Trompé Setsuled (setsuled) wrote,
Trompé Setsuled
setsuled

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Can Never Go Home

Remember that paper that was due last week? Well, I was rather pleased with the page and a half I wrote, especially since the four prompts I had to choose from were each awesomely dull. Yes! These are them;

Consider the role of women in Sir Gawain and the Green Knight. In what ways are women represented differently than in heroic tales such a Beowulf? What do women’s roles in this tale suggest about the ideals of the Medieval Romance?

Consider the role of Monsters in Beowulf. In what ways do they serve the purpose of this Christian era tale? In what ways might they undermine the Christian values of the text?

Consider the critique of religious corruption, or of courtly love in the Miller’s Tale. Explain the importance of “God’s Privetee” in the Miller’s “quiting” of the Knight.

In a discussion of either Julian of Norwich’s “Showings,” or of the Book of Margery Kemp
[sic], discuss the ways in which the author uses and extends the notion of “affective piety” in order to empower women spiritually and/or socially.

See what I mean about this guy trying to shoehorn discussions on feminism into the class? I mean, sure it's a valid topic, but given the limited amount of time with which we have to discuss British Literature from Beowulf to Thomas Gray, you'd think there wouldn't be room for feminism to take up fifty percent of the midterm prompts.

But, obviously, there's not a lot of imagination at work in these prompts. And here's the kicker--the paper I wrote, which was a page and a half, is too short. The teacher had forgotten to specify length, so while everyone who turned it in on Thursday gets credit, a lot of us have to pad our papers out to five and a half pages. How the hell am I supposed to wring four more pages out of this thing? I chose number four, by the way, and Julian of Norwich. A page and a half was all I needed to discuss how The Book of Showings used affective piety to break barriers for women writers. It's done.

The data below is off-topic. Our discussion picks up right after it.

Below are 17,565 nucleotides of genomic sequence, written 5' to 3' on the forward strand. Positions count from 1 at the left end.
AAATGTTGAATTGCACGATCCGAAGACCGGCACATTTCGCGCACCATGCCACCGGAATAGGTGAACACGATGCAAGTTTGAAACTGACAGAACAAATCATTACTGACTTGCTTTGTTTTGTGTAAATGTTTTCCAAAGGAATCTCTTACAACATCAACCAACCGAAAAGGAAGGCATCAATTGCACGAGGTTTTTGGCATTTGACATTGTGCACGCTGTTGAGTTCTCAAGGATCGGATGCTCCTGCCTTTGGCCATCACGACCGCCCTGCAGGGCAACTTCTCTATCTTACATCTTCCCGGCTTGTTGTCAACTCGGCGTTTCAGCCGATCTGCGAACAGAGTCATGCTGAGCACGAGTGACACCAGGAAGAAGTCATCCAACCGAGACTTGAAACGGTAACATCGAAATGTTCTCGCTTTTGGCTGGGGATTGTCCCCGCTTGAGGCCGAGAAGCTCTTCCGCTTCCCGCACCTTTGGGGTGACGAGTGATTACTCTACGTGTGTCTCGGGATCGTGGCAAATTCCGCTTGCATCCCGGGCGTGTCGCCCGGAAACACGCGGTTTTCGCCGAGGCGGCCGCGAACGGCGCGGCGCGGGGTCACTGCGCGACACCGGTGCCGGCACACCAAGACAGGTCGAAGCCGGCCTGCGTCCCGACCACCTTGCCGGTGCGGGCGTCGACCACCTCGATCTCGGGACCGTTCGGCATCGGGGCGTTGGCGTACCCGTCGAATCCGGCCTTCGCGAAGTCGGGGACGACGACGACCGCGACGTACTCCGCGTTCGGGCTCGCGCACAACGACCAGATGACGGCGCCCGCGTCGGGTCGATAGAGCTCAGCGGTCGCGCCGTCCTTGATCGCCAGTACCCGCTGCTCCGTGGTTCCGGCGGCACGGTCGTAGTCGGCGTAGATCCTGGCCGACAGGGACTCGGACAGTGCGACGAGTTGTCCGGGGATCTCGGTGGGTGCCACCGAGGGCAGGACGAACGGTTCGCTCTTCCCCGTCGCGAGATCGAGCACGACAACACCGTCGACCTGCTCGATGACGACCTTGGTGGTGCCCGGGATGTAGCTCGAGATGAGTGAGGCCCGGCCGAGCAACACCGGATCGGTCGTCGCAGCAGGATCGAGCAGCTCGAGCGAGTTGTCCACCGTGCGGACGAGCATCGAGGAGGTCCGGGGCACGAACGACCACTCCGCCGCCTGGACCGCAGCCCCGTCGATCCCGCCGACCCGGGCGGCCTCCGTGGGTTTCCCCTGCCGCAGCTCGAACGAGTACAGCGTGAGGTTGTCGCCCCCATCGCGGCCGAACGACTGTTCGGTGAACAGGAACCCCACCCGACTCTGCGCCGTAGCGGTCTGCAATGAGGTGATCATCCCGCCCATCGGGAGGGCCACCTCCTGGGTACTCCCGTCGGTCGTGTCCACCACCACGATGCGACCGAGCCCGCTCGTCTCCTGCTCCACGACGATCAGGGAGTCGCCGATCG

Though, incidentally, he's the one who told us about how affective piety was used by these writers to expand their turfs as women. It's his argument he wants echoed back at him, just like all the other prompts are either about his arguments or points made by the text book. Except I have four pages of padding to do, which inevitably can't communicate anything except, "Yes, I read it, yes, I was listening, yes, I read it, yes, I was listening." Which, I know, I know, is obviously going to be the point, except I find writing about the things I want to write about difficult enough. I find it almost impossible to write shit on purpose. I need an angle, or I'm just Piggy's brains on the rocks.

The Beowulf question might have been a little more interesting, except Beowulf was reminding me too much of Caitlin. Though--would you believe it--I'm mainly beating my brains out about Sonya lately. We had such a good rapport, why'd she have to--

No, must stop. It's no good, puzzling over things with no answers. Best to look for soluble problems elsewhere, as Morteirmiru said. Morteirmiru who ran off with Sonya.

I guess that's as good an explanation as any. I suppose it'll have to do, anyway.

On a more positive note, I downloaded every Led Zeppelin album to-day. I normally don't like to listen to music with lyrics while I write, especially lyrics I haven't heard before, but I have a feeling what I'm going to be writing is going to be so vapid it won't matter. I wish I had some Atomic Fireballs . . .
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